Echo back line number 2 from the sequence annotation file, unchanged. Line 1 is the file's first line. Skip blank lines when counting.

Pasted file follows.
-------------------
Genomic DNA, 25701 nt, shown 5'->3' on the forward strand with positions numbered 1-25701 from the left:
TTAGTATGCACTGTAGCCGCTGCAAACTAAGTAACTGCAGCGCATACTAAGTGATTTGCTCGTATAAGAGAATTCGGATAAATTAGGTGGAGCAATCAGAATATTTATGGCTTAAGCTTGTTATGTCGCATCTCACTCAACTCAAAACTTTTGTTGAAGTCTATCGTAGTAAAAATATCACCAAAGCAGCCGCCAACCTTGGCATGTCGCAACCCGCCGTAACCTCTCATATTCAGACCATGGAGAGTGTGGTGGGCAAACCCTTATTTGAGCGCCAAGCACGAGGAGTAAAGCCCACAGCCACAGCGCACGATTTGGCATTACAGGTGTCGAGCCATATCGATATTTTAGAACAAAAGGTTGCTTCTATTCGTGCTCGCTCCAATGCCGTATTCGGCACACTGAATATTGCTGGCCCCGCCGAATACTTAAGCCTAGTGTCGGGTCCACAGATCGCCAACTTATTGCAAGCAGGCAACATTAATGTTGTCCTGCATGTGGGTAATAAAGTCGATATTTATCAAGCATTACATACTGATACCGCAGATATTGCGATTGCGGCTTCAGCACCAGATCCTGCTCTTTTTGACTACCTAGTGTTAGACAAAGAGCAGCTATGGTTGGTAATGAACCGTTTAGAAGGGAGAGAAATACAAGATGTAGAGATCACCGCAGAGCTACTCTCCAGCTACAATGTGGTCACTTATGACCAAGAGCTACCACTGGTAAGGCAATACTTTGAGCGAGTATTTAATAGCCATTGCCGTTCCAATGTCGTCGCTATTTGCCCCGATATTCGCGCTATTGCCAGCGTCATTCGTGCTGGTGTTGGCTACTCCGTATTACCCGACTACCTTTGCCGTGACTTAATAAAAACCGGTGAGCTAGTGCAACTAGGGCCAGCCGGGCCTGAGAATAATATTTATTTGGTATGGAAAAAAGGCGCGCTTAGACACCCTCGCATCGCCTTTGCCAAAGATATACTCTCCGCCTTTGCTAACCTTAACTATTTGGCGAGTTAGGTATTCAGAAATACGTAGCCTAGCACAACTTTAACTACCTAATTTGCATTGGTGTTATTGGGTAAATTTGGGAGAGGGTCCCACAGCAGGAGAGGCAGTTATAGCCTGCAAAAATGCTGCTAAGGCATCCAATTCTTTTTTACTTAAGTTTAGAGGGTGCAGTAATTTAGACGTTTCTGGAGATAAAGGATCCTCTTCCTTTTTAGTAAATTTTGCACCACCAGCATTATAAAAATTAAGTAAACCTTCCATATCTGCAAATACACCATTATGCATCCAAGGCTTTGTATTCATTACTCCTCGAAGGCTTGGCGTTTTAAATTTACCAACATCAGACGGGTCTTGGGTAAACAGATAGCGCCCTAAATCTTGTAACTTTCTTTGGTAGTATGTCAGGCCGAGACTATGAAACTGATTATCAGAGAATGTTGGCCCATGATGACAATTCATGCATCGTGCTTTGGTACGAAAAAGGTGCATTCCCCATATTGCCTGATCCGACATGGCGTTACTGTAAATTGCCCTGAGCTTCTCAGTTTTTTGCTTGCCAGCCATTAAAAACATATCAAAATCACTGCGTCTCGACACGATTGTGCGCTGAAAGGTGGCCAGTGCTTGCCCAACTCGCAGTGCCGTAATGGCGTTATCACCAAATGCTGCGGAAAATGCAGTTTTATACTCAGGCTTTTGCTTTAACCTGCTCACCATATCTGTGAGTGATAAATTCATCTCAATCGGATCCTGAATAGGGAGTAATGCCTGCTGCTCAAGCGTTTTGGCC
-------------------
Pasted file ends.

TTAGTATGCACTGTAGCCGCTGCAAACTAAGTAACTGCAGCGCATACTAAGTGATTTGCTCGTATAAGAGAATTCGGATAAATTAGGTGGAGCAATCAGAATATTTATGGCTTAAGCTTGTTATGTCGCATCTCACTCAACTCAAAACTTTTGTTGAAGTCTATCGTAGTAAAAATATCACCAAAGCAGCCGCCAACCTTGGCATGTCGCAACCCGCCGTAACCTCTCATATTCAGACCATGGAGAGTGTGGTGGGCAAACCCTTATTTGAGCGCCAAGCACGAGGAGTAAAGCCCACAGCCACAGCGCACGATTTGGCATTACAGGTGTCGAGCCATATCGATATTTTAGAACAAAAGGTTGCTTCTATTCGTGCTCGCTCCAATGCCGTATTCGGCACACTGAATATTGCTGGCCCCGCCGAATACTTAAGCCTAGTGTCGGGTCCACAGATCGCCAACTTATTGCAAGCAGGCAACATTAATGTTGTCCTGCATGTGGGTAATAAAGTCGATATTTATCAAGCATTACATACTGATACCGCAGATATTGCGATTGCGGCTTCAGCACCAGATCCTGCTCTTTTTGACTACCTAGTGTTAGACAAAGAGCAGCTATGGTTGGTAATGAACCGTTTAGAAGGGAGAGAAATACAAGATGTAGAGATCACCGCAGAGCTACTCTCCAGCTACAATGTGGTCACTTATGACCAAGAGCTACCACTGGTAAGGCAATACTTTGAGCGAGTATTTAATAGCCATTGCCGTTCCAATGTCGTCGCTATTTGCCCCGATATTCGCGCTATTGCCAGCGTCATTCGTGCTGGTGTTGGCTACTCCGTATTACCCGACTACCTTTGCCGTGACTTAATAAAAACCGGTGAGCTAGTGCAACTAGGGCCAGCCGGGCCTGAGAATAATATTTATTTGGTATGGAAAAAAGGCGCGCTTAGACACCCTCGCATCGCCTTTGCCAAAGATATACTCTCCGCCTTTGCTAACCTTAACTATTTGGCGAGTTAGGTATTCAGAAATACGTAGCCTAGCACAACTTTAACTACCTAATTTGCATTGGTGTTATTGGGTAAATTTGGGAGAGGGTCCCACAGCAGGAGAGGCAGTTATAGCCTGCAAAAATGCTGCTAAGGCATCCAATTCTTTTTTACTTAAGTTTAGAGGGTGCAGTAATTTAGACGTTTCTGGAGATAAAGGATCCTCTTCCTTTTTAGTAAATTTTGCACCACCAGCATTATAAAAATTAAGTAAACCTTCCATATCTGCAAATACACCATTATGCATCCAAGGCTTTGTATTCATTACTCCTCGAAGGCTTGGCGTTTTAAATTTACCAACATCAGACGGGTCTTGGGTAAACAGATAGCGCCCTAAATCTTGTAACTTTCTTTGGTAGTATGTCAGGCCGAGACTATGAAACTGATTATCAGAGAATGTTGGCCCATGATGACAATTCATGCATCGTGCTTTGGTACGAAAAAGGTGCATTCCCCATATTGCCTGATCCGACATGGCGTTACTGTAAATTGCCCTGAGCTTCTCAGTTTTTTGCTTGCCAGCCATTAAAAACATATCAAAATCACTGCGTCTCGACACGATTGTGCGCTGAAAGGTGGCCAGTGCTTGCCCAACTCGCAGTGCCGTAATGGCGTTATCACCAAATGCTGCGGAAAATGCAGTTTTATACTCAGGCTTTTGCTTTAACCTGCTCACCATATCTGTGAGTGATAAATTCATCTCAATCGGATCCTGAATAGGGAGTAATGCCTGCTGCTCAAGCGTTTTGGCC